NZ falcon conservation

There is something majestic about birds of prey. In New Zealand there is one remaining endemic raptor, the karearea or New Zealand falcon, and their numbers are steadily declining. In fact the native falcon is now rarer than most species of kiwi and it is estimated that less than 3000 remain today.

The Malborough Falcon Trust is a volunteer-run charitable Trust dedicated to the conservation of the karearea (New Zealand falcon) in Malborough and nationwide.

NZ Falcon in vineyard

The Marlborough Falcon Trust believe that heightened public awareness is critical to ensuring the conservation of the karearea. In 2013 the Trust visited over 3000 Marlborough school students, attended numerous festivals and shows such as A&P and REAP and provided public and private advocacy talks to interested parties.

The Marlborough Falcon Trust works closely with DOC and other organisations to conserve this native raptor as there is no nationwide funded program for the falcon at present. It is therefore important that local communities and businesses get behind this great cause.

And that’s why Trinity CCTV is pleased to be able to help with a security camera system as part of a sponsorship with the Trust.

NZ falcon chick

The most exciting part is how the CCTV cameras will be used. The cameras are installed in the aviaries and directed towards the nesting barrels. This allows the eggs, chicks and adults to be monitored without intrusion during this critical stage of breeding.. We can-not wait to see the first images and will post an update to this page as soon as they become available.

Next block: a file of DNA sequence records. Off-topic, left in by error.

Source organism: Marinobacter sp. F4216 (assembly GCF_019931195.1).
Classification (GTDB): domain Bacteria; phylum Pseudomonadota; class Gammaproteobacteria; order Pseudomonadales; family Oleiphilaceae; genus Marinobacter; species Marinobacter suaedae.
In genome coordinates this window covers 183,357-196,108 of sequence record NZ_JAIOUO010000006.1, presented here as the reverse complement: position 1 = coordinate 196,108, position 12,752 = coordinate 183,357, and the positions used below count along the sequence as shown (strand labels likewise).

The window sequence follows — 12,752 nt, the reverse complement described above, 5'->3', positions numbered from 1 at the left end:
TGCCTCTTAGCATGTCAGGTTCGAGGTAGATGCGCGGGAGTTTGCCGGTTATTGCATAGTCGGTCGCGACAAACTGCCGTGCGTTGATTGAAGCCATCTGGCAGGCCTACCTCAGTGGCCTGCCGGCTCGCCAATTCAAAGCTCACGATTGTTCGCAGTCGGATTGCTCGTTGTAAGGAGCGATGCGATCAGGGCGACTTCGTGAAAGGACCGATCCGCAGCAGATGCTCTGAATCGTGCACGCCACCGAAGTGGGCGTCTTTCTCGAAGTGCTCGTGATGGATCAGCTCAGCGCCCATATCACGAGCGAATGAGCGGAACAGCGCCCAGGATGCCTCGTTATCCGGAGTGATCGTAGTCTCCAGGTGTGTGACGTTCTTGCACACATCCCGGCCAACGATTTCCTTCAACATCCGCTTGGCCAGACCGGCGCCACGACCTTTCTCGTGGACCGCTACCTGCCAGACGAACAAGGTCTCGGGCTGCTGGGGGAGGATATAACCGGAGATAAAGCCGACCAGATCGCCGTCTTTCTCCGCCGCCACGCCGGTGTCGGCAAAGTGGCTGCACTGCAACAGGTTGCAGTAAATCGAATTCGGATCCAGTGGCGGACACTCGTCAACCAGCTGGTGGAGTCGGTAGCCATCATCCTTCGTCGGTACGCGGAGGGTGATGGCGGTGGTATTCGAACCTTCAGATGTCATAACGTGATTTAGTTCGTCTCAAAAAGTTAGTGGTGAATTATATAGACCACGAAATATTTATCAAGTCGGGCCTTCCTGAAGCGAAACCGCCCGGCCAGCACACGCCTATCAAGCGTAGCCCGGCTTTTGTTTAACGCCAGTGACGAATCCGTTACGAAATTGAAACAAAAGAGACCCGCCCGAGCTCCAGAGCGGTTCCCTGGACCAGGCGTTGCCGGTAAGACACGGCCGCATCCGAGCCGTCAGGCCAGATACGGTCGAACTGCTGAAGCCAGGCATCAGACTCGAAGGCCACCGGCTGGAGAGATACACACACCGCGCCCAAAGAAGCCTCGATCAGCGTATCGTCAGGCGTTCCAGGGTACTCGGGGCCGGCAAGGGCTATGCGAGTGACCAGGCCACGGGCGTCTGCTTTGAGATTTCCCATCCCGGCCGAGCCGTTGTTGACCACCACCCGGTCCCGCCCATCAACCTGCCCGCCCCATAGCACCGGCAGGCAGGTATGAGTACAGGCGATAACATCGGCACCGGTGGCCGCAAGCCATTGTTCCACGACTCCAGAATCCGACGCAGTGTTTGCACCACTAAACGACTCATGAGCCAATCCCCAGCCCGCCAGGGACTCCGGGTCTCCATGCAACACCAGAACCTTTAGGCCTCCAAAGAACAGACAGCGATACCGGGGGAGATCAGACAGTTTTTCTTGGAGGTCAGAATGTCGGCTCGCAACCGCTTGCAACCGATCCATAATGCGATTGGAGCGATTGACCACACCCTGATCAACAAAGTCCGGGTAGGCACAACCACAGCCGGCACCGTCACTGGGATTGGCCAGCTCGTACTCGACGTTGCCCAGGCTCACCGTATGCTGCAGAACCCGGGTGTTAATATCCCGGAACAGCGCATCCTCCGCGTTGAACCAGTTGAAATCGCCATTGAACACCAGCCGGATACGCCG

In the interim if you would like to learn more about the Marlborough Falcon Trust find them at:
Their website:
Or like them on Facebook: Marlboroughfalcons

Interesting karearea facts

  • New Zealand falcons were once found throughout New Zealand, they are now mostly confined to the high country – due to the impact of human activity and the introduction of predators, they are no longer widespread
  • When born the chicks are blind and totally dependent on their parents for food, warmth and shelter. By 12 days of age they develop a thick grey down which keeps them warm while the parents hunt for food. By 35 days old, chicks are fully grown and have most of their flight feathers.
  • A karearea’s eyesight is 8 x better than humans
  • They nest in scrapes on the ground making them an easy target for feral cats and other land predators such as stoats, rats and even hedgehogs
  • In flight New Zealand falcons can reach speeds of over 200kph!
  • By nature the New Zealand falcon are natural hunters , preferring to eat food they have caught themselves and almost never eat  carrion (it is more likely to be a hawk munching away on roadkill). Research shows they favour introduced bird species as well as some small mammals like mice and even rabbits.
  • The New Zealand falcon features on our $20 note.